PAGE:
If the United States doesn’t want to look to Southwest and Southside Virginia as models for what happens when populations shrink, then it only needs to look to Japan. That country has seen its fertility rate fall to 1.42.

As a result, Japan’s population has been declining every year since 2007 — and that trend inevitably will continue because, as people who study population trends like to say, demography is destiny.

Here’s what demographers see coming: “By 2065 Japan’s population will plummet from 127 million to 88 million — but the low fertility variant indicates an even lower possibility of 82 million,” writes The Diplomat, a publication that covers Asia.

What happens when population starts to fall like that? So does economic growth. The Asia Times writes that “over time, Japan will have fewer people making goods and performing services and fewer people buying them.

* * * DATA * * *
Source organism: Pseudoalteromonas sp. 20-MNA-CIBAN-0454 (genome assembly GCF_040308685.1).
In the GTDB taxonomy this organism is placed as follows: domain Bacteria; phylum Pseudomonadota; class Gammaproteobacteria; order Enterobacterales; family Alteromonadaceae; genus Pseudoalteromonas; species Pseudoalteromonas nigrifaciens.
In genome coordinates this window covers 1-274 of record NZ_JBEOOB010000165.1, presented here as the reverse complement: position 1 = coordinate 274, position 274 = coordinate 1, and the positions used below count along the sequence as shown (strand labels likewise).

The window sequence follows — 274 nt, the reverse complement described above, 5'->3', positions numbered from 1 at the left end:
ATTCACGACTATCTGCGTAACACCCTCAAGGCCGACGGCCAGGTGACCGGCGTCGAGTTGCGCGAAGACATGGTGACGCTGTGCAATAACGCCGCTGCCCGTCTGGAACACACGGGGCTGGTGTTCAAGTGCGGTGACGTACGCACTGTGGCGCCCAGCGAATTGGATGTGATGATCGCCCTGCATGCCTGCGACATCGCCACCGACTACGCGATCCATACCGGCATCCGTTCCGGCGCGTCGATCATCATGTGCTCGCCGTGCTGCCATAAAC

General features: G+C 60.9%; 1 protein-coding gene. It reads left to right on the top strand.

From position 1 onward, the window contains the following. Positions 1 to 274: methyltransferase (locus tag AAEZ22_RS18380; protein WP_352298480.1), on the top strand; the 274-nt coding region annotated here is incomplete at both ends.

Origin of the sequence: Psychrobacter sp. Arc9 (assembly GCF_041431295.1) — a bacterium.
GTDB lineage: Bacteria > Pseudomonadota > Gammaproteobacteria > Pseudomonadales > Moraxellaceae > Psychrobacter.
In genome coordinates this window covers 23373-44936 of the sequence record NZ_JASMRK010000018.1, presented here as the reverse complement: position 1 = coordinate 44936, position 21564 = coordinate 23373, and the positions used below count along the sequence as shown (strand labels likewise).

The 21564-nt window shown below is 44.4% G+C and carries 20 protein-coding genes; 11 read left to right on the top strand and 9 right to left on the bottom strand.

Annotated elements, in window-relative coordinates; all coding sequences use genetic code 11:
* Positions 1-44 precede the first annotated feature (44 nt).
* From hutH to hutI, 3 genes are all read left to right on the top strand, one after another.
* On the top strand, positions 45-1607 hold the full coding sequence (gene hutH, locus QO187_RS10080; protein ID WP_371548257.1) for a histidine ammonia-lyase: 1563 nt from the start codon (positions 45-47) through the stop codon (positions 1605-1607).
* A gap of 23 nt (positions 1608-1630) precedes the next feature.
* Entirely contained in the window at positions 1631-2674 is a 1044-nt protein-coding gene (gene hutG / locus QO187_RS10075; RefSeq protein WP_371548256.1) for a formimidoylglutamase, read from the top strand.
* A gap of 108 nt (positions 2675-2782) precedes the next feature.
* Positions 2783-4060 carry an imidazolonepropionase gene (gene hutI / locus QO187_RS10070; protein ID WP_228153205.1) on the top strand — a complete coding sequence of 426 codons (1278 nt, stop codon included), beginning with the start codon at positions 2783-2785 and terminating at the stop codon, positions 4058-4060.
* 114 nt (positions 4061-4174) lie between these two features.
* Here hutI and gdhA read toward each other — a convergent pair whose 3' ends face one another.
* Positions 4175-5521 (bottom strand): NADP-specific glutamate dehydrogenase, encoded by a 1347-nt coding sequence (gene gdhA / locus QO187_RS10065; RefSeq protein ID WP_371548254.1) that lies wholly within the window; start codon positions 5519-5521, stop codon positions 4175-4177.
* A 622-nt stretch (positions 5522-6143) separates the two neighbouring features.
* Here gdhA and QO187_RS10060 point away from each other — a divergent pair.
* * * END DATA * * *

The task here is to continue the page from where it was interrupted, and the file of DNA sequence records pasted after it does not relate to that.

“In the last year, there were nearly 68,000 fewer high schools around the nation than 12 months earlier. Fewer houses are being built as demand drops.”

Japan’s not the only country facing a population decline; China is, too. Once it tried to control population growth through its “one-child policy.” Now its population is expect to fall by half by 2100. All those politicians warning about China’s economic dominance are right — for now. What about then?

There’s one thing that sets the United States apart from some of these other countries: We are a magnet for immigrants.

Right now, the main reason the United States’ population has been growing is because of immigration. Once deaths started exceeding births nationwide, the only way we’ll gain population is through immigration.

To the extent that economic growth and population growth are interwined — show us a place losing population that still has a robust economy; we’ll wait — this means our economic prosperity is tied to immigration.

That’s why former President Donald Trump’s distaste for immigration was such a bad policy. No, we can’t just have people walking across the southern border anytime they want to. But ultimately, if we want to maintain our standard of living, we need more immigration, not less. Either that, or a baby boom that’s clearly not happening.

— The Roanoke Times